23     Stara Straza.  I only knew that it had been stored away before the 1st of

24     August.  But since that was not my business strictly speaking, I did not

25     inquire about it or take part in it.  In other words, some of the

Page 11928

 1     ammunition was most probably stored in one of the tunnels, and there was

 2     some ten to 13 carriages loaded with ammunition.  Well, quite probably,

 3     there were 13, in fact.

 4             MR. MISETIC:  Mr. Registrar, if could I go back, please, to D923.

 5        Q.   This is again General Mrksic's report from the 26th of August,

 6     1995.

 7             MR. MISETIC:  If I could go to numbered page 25 in the original,

 8     which is page 16 in the B/C/S.

 9        Q.   Now, starting at paragraph number 5 at the bottom, General Mrksic

10     reports about the 5th of August in the morning.  He says:  "Then it was

11     ordered to evacuate 14 railway wagons loaded with ammunition from the

12     tunnel on the axis Stara Straza-Padjene, and to relocate them to

13     Otric-Malovan region, in order to take them to the Republika Srpska

14     Territory."

15             He says:  "The train personnel and the security left the wagons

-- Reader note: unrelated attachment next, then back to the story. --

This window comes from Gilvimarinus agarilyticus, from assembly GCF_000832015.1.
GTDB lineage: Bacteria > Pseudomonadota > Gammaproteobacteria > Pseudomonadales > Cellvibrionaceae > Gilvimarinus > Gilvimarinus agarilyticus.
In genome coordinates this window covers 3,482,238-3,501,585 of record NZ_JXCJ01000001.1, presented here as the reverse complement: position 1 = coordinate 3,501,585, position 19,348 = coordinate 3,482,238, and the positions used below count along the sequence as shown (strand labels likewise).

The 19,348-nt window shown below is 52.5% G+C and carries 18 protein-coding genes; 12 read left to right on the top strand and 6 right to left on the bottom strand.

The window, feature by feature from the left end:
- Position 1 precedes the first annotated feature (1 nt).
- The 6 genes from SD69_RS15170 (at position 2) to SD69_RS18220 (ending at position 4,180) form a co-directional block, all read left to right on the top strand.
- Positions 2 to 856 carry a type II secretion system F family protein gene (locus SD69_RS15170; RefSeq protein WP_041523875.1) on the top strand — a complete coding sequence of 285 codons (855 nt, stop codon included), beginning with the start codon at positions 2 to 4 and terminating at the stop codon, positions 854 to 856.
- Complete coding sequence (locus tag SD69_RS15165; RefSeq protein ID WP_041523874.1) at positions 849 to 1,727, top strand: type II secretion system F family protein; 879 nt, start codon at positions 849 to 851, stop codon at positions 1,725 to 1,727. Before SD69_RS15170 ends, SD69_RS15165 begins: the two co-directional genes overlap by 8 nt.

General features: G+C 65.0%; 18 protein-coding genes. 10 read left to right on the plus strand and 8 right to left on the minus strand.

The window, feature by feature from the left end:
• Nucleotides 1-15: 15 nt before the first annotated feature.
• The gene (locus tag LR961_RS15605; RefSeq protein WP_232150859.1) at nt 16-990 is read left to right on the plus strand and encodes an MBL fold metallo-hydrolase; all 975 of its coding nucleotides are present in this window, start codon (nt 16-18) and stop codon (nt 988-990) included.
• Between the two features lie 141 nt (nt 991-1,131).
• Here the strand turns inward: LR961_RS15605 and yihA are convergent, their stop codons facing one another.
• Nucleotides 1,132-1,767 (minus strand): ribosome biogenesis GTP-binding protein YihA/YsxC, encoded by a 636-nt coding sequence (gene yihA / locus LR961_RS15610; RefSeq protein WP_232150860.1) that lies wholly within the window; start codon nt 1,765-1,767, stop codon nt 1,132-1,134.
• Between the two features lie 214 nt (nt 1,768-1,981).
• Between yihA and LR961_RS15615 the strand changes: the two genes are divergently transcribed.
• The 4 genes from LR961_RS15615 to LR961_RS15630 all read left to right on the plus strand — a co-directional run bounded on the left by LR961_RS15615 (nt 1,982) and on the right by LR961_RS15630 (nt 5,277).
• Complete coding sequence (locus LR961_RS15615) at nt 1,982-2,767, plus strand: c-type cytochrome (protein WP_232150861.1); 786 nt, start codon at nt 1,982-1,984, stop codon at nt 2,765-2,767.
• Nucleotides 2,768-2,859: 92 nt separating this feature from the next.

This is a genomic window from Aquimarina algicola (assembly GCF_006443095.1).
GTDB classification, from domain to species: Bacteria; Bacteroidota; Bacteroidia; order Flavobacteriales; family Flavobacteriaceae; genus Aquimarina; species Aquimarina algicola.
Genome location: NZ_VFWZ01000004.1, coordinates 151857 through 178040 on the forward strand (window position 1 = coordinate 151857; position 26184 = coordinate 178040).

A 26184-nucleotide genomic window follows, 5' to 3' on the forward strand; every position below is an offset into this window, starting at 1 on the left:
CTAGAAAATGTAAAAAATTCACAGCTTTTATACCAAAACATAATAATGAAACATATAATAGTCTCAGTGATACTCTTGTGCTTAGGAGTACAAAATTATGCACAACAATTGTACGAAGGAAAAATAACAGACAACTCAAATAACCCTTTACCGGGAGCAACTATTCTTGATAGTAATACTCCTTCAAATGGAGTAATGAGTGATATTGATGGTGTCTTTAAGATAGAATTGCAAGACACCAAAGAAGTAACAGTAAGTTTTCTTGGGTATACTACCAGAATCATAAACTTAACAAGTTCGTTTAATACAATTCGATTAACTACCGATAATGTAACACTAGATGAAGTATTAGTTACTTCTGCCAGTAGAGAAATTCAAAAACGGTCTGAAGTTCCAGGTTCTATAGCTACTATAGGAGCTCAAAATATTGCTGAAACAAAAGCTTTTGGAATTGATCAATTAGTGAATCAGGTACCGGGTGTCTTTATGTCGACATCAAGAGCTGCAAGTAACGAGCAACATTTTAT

16     during the night, but it would not have been possible to do any

17     constructive since Malovan had already been under the enemy fire."

18             Then he says:  "In order to initiate destruction of ammunition in

19     the tunnels near Stara Straza, the armoured train was pushed, in order to

20     insight an explosion due to the inertia and crash with the wagons loaded

21     with ammunition.  This operation failed because the train turned over

22     before the entry in the tunnel.  It was ordered to blow up the mined

23     ammunition store Golubic, and for that, all preparation had been carried

24     out previously.  But due to disruption of communications, it was not

25     possible to forward the order to the store commander."

Page 11929

 1             The next pages says:  "According to our current knowledge, he

 2     tried to activate the ignition system, but an enemy reconnaissance and

 3     sabotage group prevented him."

 4             Now, were you aware, as someone who was an officer working with

 5     General Mrksic, that on the 5th, plan had been activated to try to blow

 6     up ammunition depots in both the tunnels at Stara Straza and at Golubic?

 7        A.   I was not aware of that, and I needn't have been.  In principle,

 8     I don't know that there were any such sabotage activities carried out,

 9     nor were there any plans for this.  This wasn't the practice applied in

10     our army; although, one could arrive at this conclusion by reading this.

11        Q.   Okay.  You say in your statement, regarding the PTT, that they

12     weren't in use, but that you were using mobile communication facilities.

13             Can you describe what those mobile communication facilities were

14     and where they were located.

15        A.   I didn't say that we used them.  I said that we had some of the

16     assets, outdated equipment, that could be used as mobile communications.

17     We had our own stationary communication system based on the switchboard